Robert Johnson's Love in Vain performed by the best Stones lineup ever
After Robert Johnson wrote this song in 1937, there was rock n' roll.
Keef handles the arpeggios; Mick Taylor handles the Olympian duties on slide guitar, masterfully. Gram Parsons, working with Keef at the time, was a big influence on the final arrangement performed here.
"Welcome to the very first blues/rock song. Glad to see you! Settle back, can I get you a drink?" (-- Me)
Epigram: My editor, quite correctly, points out that a bold statement such as "first blues/rock song", from 1937 no less, deserves more discussion. When she's right, she's right.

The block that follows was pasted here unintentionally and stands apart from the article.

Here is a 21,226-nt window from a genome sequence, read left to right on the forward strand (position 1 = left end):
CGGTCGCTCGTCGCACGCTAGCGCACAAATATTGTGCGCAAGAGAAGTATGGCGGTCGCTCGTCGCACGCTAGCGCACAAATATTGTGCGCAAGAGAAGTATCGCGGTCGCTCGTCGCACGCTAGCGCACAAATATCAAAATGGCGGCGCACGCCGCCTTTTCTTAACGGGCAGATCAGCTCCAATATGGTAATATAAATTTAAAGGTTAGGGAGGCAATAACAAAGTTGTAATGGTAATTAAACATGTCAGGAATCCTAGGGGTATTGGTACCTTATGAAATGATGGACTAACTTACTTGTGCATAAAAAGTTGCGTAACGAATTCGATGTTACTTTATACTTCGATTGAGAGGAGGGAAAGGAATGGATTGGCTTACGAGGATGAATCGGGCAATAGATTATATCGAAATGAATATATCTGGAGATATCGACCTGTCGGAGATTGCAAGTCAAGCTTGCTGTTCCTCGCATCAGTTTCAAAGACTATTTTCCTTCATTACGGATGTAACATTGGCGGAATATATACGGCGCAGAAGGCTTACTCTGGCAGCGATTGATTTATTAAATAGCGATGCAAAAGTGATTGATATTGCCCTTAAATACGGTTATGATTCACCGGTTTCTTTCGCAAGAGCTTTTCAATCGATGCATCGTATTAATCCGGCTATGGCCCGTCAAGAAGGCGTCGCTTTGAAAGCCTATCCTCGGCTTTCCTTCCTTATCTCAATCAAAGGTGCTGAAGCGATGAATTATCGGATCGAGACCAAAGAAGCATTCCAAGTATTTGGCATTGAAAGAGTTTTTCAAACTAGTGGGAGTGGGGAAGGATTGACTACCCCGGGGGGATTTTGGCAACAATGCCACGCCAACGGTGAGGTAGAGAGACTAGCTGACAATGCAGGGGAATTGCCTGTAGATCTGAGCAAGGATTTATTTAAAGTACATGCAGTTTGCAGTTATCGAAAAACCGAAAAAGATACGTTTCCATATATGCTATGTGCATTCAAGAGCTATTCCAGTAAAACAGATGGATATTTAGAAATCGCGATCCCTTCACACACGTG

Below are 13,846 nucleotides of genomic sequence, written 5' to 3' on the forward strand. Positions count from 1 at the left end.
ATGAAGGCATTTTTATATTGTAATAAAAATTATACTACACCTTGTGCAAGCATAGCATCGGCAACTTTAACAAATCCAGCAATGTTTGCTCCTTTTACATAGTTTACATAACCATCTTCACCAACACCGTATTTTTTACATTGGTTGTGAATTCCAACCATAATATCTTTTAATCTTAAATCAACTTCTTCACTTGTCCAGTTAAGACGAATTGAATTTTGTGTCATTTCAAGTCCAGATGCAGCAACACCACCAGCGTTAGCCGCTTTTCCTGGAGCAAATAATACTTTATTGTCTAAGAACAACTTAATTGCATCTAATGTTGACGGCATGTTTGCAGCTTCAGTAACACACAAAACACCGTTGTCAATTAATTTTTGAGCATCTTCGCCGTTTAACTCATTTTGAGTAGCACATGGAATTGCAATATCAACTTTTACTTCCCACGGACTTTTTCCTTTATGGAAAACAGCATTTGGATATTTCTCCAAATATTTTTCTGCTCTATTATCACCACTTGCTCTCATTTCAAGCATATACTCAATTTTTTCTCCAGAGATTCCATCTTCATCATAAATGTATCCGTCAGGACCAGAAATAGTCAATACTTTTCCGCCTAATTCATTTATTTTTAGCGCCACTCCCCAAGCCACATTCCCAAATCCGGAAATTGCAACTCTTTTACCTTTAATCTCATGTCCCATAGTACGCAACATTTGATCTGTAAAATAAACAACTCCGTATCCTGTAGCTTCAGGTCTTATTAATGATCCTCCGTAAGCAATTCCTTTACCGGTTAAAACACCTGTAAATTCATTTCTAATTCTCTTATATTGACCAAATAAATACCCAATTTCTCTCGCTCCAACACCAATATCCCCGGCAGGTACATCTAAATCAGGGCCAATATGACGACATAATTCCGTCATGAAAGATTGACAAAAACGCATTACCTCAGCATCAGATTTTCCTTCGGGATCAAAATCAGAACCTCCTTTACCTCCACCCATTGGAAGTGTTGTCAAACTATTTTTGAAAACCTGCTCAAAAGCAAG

The key dilemma here that lead me astray is that the story behind that "bold statement" is a legend. I am saved, however, because rock 'n' roll is, in essence, all legend.
Anyway: In the Mississippi Delta country, Mr. Johnson was just an average player, not even a match for his collaborator Sun House. Then, one moonless night, Mr. Johnson went down to a rural crossroads. At that crossroads, there he saw an apparition -- turned out to be The Devil.
Robert and Mr. D. got to talkin' -- a bargain was struck. Johnson got the original rock licks from The Devil, gladly trading his mortal soul for such a treasure. That legend continues to grow today, over three quarters of a century later.